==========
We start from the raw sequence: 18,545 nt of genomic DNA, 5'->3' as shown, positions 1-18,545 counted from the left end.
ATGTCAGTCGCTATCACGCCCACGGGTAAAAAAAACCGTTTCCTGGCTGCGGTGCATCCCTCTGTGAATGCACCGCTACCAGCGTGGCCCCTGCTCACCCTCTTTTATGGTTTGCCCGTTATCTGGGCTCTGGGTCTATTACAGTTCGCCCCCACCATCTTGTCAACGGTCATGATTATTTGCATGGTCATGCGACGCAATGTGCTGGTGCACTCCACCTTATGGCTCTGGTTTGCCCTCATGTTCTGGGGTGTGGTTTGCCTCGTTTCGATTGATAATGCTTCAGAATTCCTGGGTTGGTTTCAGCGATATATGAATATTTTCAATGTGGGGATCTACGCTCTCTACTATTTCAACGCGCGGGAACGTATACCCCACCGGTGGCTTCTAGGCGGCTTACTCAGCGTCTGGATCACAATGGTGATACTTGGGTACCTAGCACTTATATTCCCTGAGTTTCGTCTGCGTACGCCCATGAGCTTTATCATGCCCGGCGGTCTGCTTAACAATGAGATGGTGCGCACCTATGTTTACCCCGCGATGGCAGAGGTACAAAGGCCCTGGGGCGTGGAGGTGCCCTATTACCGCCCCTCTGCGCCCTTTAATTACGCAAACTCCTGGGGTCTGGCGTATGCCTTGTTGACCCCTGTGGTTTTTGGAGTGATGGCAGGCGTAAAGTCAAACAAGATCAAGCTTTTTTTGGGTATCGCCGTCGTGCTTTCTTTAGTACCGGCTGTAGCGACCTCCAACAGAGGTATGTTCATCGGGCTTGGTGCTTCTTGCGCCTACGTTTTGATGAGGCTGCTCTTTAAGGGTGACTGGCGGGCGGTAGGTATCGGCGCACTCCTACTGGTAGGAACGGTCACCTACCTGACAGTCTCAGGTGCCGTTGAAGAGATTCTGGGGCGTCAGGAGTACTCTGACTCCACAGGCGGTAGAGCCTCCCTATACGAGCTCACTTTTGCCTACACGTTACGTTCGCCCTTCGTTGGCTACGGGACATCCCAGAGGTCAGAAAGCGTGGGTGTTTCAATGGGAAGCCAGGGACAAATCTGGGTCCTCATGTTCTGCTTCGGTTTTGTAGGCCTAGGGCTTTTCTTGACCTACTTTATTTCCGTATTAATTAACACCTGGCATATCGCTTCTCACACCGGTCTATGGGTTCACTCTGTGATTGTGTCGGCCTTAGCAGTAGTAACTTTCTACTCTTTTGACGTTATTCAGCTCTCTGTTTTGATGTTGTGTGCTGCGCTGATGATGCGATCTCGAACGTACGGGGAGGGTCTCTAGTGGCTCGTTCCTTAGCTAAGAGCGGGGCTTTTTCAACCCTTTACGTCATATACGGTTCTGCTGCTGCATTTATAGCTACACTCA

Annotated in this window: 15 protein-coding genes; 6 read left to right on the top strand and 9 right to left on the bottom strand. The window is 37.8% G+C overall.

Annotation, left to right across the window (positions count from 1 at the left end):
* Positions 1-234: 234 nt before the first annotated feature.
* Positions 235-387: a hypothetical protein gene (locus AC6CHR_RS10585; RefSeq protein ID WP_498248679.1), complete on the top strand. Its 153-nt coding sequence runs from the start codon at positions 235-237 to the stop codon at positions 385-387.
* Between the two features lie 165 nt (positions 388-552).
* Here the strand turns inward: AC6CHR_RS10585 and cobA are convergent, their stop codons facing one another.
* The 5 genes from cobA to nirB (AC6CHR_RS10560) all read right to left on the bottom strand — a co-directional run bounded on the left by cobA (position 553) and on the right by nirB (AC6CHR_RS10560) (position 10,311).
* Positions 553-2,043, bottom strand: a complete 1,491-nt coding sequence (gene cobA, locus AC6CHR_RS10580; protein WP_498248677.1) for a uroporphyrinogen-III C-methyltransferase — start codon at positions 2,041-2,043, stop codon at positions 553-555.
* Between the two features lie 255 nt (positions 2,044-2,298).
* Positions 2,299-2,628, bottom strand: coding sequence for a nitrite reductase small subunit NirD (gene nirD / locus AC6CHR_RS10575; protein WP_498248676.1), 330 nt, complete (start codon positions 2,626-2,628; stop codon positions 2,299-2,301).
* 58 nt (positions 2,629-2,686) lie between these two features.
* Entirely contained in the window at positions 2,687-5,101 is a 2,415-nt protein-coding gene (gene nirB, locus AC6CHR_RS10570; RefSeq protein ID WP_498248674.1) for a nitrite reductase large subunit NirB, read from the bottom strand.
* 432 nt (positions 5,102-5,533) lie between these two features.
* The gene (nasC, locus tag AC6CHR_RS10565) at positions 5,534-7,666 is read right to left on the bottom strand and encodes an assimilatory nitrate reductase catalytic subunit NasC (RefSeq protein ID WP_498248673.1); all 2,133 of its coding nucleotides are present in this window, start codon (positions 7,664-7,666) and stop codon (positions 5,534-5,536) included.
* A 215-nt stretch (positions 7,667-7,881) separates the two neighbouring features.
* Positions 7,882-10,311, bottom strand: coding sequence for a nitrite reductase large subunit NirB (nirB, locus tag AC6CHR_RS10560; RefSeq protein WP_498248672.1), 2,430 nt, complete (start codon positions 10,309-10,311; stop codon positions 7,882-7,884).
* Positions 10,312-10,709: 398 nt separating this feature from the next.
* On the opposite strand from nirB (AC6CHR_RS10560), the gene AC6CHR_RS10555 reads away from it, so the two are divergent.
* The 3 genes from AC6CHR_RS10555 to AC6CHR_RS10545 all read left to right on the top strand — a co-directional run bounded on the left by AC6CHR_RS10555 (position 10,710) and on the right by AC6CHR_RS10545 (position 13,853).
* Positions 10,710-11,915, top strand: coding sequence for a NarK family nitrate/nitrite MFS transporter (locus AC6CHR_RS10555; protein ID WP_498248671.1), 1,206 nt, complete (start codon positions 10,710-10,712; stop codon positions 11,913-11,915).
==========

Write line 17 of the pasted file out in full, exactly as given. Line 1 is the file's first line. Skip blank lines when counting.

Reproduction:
* A 215-nt stretch (positions 7,667-7,881) separates the two neighbouring features.